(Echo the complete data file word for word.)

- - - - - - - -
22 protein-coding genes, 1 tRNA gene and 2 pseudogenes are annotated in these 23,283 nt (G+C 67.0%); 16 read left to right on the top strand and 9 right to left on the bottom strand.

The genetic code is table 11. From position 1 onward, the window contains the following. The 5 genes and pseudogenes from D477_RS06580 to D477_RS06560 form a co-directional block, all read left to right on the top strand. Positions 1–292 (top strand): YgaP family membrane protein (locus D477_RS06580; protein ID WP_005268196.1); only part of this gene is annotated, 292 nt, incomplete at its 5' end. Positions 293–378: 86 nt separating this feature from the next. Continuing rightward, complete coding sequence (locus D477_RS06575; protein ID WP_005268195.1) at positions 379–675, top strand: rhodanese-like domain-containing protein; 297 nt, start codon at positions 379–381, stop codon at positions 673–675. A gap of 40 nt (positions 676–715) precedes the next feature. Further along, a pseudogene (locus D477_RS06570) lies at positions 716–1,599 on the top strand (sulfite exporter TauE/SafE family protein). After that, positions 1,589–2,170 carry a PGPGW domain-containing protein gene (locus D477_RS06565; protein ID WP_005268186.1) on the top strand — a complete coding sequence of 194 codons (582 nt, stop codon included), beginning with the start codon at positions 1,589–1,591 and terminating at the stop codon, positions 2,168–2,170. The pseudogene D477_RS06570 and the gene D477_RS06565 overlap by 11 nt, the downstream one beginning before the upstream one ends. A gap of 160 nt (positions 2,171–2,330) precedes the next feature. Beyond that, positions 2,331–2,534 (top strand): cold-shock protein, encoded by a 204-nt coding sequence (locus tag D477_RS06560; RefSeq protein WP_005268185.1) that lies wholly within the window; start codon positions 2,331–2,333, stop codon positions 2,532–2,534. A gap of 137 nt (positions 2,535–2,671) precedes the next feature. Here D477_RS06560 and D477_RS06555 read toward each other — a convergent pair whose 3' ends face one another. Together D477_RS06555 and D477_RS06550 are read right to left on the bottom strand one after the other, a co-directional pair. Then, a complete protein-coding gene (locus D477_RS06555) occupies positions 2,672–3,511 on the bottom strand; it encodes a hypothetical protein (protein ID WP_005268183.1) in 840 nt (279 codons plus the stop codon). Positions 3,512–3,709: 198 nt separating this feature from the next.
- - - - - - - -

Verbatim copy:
22 protein-coding genes, 1 tRNA gene and 2 pseudogenes are annotated in these 23,283 nt (G+C 67.0%); 16 read left to right on the top strand and 9 right to left on the bottom strand.

The genetic code is table 11. From position 1 onward, the window contains the following. The 5 genes and pseudogenes from D477_RS06580 to D477_RS06560 form a co-directional block, all read left to right on the top strand. Positions 1–292 (top strand): YgaP family membrane protein (locus D477_RS06580; protein ID WP_005268196.1); only part of this gene is annotated, 292 nt, incomplete at its 5' end. Positions 293–378: 86 nt separating this feature from the next. Continuing rightward, complete coding sequence (locus D477_RS06575; protein ID WP_005268195.1) at positions 379–675, top strand: rhodanese-like domain-containing protein; 297 nt, start codon at positions 379–381, stop codon at positions 673–675. A gap of 40 nt (positions 676–715) precedes the next feature. Further along, a pseudogene (locus D477_RS06570) lies at positions 716–1,599 on the top strand (sulfite exporter TauE/SafE family protein). After that, positions 1,589–2,170 carry a PGPGW domain-containing protein gene (locus D477_RS06565; protein ID WP_005268186.1) on the top strand — a complete coding sequence of 194 codons (582 nt, stop codon included), beginning with the start codon at positions 1,589–1,591 and terminating at the stop codon, positions 2,168–2,170. The pseudogene D477_RS06570 and the gene D477_RS06565 overlap by 11 nt, the downstream one beginning before the upstream one ends. A gap of 160 nt (positions 2,171–2,330) precedes the next feature. Beyond that, positions 2,331–2,534 (top strand): cold-shock protein, encoded by a 204-nt coding sequence (locus tag D477_RS06560; RefSeq protein WP_005268185.1) that lies wholly within the window; start codon positions 2,331–2,333, stop codon positions 2,532–2,534. A gap of 137 nt (positions 2,535–2,671) precedes the next feature. Here D477_RS06560 and D477_RS06555 read toward each other — a convergent pair whose 3' ends face one another. Together D477_RS06555 and D477_RS06550 are read right to left on the bottom strand one after the other, a co-directional pair. Then, a complete protein-coding gene (locus D477_RS06555) occupies positions 2,672–3,511 on the bottom strand; it encodes a hypothetical protein (protein ID WP_005268183.1) in 840 nt (279 codons plus the stop codon). Positions 3,512–3,709: 198 nt separating this feature from the next.